Extremist groups such as the Islamic State thrive in power vacuums and in areas with high instability and low governance. Therefore, as long as the Syrian civil war endures, with its associated destruction and instability, it will continue to serve as a breeding ground for terrorism and radical groups. Beyond embedding a military force with the SDF in eastern Syria, the United States can be expected to push for a political solution to the war. This is, however, where the inherent intractability of the conflict surfaces, manifesting in all rounds of negotiations in Geneva. Not only does the U.S. vision for a post-war Syria differ significantly from those of the other key players, but the rebels and their backers also remain polarized on the political process, as do the loyalists and their supporters to an extent.

Three Points

The U.S. position in further negotiations relies on pushing for three things: a meaningful political transition, a significant role for the Kurds and a reduced Iranian role in the country. Of all the major players on both sides of the rebel-loyalist divide, these goals ironically come closest to those of Russia. Moscow has maintained that the Kurds deserve a significant say in the future of post-war Syria. And among Syria’s loyalist backers, the Kremlin has been the most vociferous in demanding Syrian government reforms. It has also been willing to limit the Iranian presence, seen in the U.S.-Russian agreement for a "de-escalation" zone at Daraa, which set a 3.5-mile buffer space between the Golan Heights and Iranian forces. Additionally, as it is in search of an exit strategy that locks in its major gains in Syria, Moscow is the most willing of the loyalist factions to compromise in order to reach a peace agreement. During President Vladimir Putin's Nov. 22 summit in Sochi with Turkish President Recep Tayyip Erdogan and Iranian President Hassan Rouhani about resolving the Syrian conflict, he will likely encourage compromise.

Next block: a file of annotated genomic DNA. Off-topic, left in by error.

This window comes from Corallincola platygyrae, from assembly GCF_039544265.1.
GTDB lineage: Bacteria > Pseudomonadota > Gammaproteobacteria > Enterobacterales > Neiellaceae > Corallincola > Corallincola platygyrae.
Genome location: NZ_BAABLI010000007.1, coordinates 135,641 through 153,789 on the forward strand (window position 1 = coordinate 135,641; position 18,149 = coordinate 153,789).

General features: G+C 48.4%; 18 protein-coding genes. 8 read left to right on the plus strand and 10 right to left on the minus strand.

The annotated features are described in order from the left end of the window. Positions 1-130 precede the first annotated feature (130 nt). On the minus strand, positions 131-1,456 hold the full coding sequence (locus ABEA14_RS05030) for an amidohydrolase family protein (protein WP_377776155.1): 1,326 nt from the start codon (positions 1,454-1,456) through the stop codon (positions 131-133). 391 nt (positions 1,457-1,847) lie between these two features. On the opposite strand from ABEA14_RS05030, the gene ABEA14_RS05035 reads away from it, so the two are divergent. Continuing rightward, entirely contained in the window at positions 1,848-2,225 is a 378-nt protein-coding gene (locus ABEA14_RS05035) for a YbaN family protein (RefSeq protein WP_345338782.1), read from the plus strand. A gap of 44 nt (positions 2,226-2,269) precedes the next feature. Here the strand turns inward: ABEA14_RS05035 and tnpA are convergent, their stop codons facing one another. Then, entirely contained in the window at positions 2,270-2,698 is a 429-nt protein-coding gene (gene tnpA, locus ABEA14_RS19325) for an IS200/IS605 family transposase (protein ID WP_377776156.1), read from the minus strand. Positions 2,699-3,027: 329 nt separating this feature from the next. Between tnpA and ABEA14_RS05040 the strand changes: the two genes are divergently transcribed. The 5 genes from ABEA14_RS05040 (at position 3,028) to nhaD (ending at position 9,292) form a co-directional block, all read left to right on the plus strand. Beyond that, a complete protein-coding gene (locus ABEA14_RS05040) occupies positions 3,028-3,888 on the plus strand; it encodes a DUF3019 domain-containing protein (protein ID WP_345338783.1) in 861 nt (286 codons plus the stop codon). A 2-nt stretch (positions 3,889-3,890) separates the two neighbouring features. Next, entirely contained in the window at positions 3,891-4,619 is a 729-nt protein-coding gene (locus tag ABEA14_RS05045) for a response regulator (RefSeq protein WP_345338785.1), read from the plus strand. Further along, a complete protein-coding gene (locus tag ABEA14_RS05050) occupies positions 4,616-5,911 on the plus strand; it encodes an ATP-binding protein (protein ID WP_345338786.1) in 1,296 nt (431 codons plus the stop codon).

Still, it is important to recognize the limits of the similarities in the U.S. and Russian positions on Syria. These resemblances are notable only because of the extensive differences among all the other parties involved in the conflict. A gulf remains between Washington and Moscow on the extent of the political reforms needed in Damascus and on the limits to the Iranian presence. In fact, with the government of President Bashar al Assad as entrenched as ever and with far-ranging Iranian influence in Syria, Russia faces real limits when it comes to forcing al Assad to compromise and limiting Tehran's influence. Both Syria and Iran are eager to focus on an outright military victory given their current advantage, and Russia could undermine its enhanced regional position if it pushes its allies too hard and is publicly rebuffed.